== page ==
A hidden curriculum

Published on: Jan 18, 2018

I examine two related concepts: hierarchised identity formation and the enclosure of desire as a hidden curriculum.

A hidden curriculum is, I suggest the collection of assumptions, often about power (Brookfield 2017, chapter 2) that is communicated alongside and through the practice of overt curricula. A hidden curriculum is conveyed through implicit biases by teachers and education institutions. It is delivered alongside more overt curricular elements such as subject-specific knowledge and skills, as well as “transferrable skills” and “graduate attributes”. There may be many, indeed there are many hidden curricula which work with and against social norms beyond the institution and largely outwith the control of the institution or its agents. I will suggest that hierarchised identity formation is one of the hidden curricula of higher eduction. I hypothesise that this might be felt more acutely in the UK because of England’s tradition of a landed, aristocratic and military gentry related by ancestry to the head of state. But, it is felt elsewhere than Britain: “Rich man goes to college, poor man goes to work” (Charlie Daniels Band, “Long haired country boy”). In Britain the green and white papers leading to the current Higher Education Act 2017 declared universities to be engines of social mobility. Social mobility for these purposes is conceived primarily as a private (not public) good and is ranked in a categorical hierarchy consisting of education attainment, occupation type and lifetime earnings expectation, ranked in quartiles and centiles. The concept of social mobility is applied competitively as a finitely resourced, zero-sum game with winners and losers and movers.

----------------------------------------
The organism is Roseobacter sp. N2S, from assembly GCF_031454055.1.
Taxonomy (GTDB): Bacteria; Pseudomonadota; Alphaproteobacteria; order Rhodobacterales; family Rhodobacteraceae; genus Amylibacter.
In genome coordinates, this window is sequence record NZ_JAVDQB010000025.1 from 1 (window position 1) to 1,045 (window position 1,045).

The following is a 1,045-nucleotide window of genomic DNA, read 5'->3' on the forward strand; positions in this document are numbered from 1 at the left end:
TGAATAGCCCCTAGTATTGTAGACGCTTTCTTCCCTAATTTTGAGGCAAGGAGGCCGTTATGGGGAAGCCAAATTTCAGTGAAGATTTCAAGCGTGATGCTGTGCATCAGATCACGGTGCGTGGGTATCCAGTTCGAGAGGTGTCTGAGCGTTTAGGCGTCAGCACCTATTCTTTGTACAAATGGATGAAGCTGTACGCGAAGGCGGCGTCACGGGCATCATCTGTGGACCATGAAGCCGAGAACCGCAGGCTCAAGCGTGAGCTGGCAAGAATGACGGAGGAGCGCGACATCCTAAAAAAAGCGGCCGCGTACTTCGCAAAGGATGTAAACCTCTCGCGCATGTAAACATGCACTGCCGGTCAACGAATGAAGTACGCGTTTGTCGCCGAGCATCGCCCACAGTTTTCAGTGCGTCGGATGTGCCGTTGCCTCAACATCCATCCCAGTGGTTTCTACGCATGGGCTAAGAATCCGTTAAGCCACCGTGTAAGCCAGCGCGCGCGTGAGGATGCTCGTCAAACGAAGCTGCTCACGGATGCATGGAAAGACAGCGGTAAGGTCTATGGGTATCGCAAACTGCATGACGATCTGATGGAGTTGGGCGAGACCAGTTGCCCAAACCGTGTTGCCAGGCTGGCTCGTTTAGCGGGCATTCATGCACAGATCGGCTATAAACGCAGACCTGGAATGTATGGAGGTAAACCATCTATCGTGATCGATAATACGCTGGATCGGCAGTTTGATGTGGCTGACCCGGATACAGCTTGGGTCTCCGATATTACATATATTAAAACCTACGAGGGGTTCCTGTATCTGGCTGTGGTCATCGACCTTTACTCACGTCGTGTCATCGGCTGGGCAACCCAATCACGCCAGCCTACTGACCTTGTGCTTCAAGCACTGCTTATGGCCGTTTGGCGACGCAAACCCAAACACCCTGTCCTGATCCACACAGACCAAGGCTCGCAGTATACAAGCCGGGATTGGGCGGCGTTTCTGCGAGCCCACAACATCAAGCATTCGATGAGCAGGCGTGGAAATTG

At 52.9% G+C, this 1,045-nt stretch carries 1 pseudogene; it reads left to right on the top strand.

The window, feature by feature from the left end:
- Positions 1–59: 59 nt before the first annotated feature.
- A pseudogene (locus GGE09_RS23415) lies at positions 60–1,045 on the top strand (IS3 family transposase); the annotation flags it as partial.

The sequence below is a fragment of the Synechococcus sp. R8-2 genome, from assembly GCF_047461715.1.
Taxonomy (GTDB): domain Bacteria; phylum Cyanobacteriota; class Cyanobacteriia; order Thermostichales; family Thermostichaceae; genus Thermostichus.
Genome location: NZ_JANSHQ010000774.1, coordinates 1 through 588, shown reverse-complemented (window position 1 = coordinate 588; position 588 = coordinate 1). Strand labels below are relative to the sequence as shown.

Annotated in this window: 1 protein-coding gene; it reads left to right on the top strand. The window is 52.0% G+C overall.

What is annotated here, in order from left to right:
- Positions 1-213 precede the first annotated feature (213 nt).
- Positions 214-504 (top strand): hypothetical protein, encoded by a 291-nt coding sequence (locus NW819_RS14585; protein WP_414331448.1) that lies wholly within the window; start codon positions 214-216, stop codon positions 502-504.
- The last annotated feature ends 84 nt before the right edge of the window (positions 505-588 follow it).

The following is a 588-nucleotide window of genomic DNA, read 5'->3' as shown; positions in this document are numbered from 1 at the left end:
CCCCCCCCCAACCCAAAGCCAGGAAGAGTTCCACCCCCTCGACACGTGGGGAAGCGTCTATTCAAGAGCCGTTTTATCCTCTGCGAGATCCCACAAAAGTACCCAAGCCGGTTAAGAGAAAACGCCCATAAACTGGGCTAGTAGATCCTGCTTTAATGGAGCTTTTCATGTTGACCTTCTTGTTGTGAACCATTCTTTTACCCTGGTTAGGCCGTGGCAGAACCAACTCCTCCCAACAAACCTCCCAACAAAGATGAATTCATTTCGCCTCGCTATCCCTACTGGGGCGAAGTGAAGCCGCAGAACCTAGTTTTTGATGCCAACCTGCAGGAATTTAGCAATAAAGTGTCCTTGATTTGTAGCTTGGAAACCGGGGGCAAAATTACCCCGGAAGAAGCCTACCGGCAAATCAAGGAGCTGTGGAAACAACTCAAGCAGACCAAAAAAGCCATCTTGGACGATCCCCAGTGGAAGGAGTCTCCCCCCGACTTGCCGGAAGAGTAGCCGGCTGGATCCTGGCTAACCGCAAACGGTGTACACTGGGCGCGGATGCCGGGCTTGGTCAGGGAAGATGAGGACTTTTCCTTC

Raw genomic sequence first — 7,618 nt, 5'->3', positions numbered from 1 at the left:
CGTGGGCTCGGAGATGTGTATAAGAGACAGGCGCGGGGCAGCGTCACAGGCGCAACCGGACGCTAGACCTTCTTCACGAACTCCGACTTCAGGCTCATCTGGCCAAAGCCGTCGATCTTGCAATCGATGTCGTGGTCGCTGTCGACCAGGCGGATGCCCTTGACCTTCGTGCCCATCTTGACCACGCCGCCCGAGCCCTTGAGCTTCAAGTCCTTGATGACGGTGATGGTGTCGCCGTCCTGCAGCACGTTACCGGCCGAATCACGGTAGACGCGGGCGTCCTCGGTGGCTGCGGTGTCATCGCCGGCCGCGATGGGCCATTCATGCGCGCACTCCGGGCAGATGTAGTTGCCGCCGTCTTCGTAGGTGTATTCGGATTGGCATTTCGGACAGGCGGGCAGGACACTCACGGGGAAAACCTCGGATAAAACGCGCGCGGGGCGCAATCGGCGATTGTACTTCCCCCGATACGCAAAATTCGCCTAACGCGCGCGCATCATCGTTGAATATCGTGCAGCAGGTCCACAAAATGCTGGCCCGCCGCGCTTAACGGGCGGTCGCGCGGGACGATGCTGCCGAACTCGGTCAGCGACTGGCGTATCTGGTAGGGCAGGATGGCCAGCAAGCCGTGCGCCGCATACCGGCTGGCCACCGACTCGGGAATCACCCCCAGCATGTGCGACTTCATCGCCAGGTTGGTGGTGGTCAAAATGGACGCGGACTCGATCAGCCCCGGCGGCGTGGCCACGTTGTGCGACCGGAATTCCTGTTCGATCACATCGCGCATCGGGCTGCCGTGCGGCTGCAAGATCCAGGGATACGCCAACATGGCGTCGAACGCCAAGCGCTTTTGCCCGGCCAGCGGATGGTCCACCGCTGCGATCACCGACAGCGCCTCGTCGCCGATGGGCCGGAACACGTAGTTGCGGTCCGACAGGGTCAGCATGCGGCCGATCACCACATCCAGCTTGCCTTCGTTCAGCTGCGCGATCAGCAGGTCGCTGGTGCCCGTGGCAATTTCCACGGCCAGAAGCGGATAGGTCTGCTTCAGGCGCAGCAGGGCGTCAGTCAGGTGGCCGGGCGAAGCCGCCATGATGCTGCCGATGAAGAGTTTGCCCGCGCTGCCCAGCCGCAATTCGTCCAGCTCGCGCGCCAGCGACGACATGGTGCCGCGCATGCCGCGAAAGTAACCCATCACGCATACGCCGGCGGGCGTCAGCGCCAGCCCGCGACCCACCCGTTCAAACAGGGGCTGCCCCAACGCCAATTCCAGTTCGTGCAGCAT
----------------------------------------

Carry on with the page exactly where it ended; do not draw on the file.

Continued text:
Among many overt and covert curricula, higher education institutions teach graduates to internalise and then, in subtle ways, to manifest superordinate authority based on a narrowed set of criteria. This narrowing is achieved, in part through enclosures. As Slater (2014) suggests, as the aristocracy enclosed the common land, now today’s elites enclose electronic, digital virtual and subjective territory:

The extension of enclosures beyond the purely physical realm and into the terrain of subjectivity is a pressing concern and necessitates the development of concepts capable of engaging this development on those same grounds (551).

I use desire as an example. Desire is a manifestation of physical, embodied subjectivity: immanent and rational. Desire is a direct and (nearly?) universally accessible human concept. It is an observable phenomenon of being embodied. The enclosure of desire is the appropriation, limitation or exclusion of feelings, passions and affections, from allowable discourses.

“The waxing and waning of these paths awaits a full socio-philosophical inventory” (Barnett 2016 p. 148). There is research to be done. My aim through this exercise is to illuminate one possible direction of inquiry. I examine hierarchised identity formation and “enclosure” with respect to desire as a hidden or covert curriculum behind the degree. This hidden curriculum has hierarchical positionality locked in a codependent embrace with enclosed desire.

By desire I do include sexual desire. But lust, the libidinal and kama go further than that. All passion and urges-for are moments of immanent desire. Nietzsche’s will to power is desire. We talk about lust for life. The virtual learning platform Desire2Learn (https://www.d2l.com/en-eu/) is not accidentally named. Desire to learn is the central theme of Plato’s Symposium, even so entangled with other desires as that meal was. By the enclosure of desire I mean that this immanence is walled off, bounded and appropriated, monetised, analysed, squeezed dry, transgressed and transcended. Even here. I stand, of course, on a participant-observer continuum stretching concepts on a frame.

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